One unusual "cottage industry" that thrived for 45 years in Fitzwilliam was the making of palm leaf hats. Women and children wove them in their homes from about 1830 to 1875. So active were the women in this sideline that Reverend Sabin stated in 1835 (in an historical lecture) that this was the most profitable occupation in town. One of the dealers in palm leaf was Seth Whiting, a brushmaker who came to town in 1836. He lived in one of the houses previously referred to on Upper Troy Road near the Inn, importing, preparing, and supplying the palm leaf to the women who braided it into hats. Whiting them made brooms from the waste material of the palm leaf. The advantages to the town's housewives and the marketability of these hats can be seen in an advertisement Dr. Wittemore published for his general store. He offered to sell or barter goods in exchange for "CASH, produce, Palm Leaf Hats or Good Credit."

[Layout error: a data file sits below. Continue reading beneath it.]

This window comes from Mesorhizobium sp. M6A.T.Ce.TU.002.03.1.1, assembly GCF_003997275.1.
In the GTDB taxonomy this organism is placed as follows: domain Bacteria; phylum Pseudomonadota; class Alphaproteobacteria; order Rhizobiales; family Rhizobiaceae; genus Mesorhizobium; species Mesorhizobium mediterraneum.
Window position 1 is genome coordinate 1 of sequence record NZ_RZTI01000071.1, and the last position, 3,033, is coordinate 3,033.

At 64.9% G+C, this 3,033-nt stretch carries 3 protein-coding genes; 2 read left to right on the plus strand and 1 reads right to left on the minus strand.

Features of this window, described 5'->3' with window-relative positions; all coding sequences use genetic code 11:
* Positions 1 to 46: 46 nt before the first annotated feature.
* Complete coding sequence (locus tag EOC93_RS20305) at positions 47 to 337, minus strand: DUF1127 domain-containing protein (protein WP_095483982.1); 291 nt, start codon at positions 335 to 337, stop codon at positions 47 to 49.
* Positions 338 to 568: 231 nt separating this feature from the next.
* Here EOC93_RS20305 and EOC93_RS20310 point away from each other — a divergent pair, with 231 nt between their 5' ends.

In 1885 there were four preachers in town and one lawyer, Amos J. Blake. His home and law office on the Village Green are now maintained as a historical house by the Fitzwilliam Historical Society and are open to the public.

There was a lively intellectual life in the town from the earliest days. The first Library Association was founded in 1797, by 1851 is numerous books being kept in the home of Daniel Spaulding. He later bequeathed this house on the Common to the town for use as a town library. The town still maintains a free public library at that site.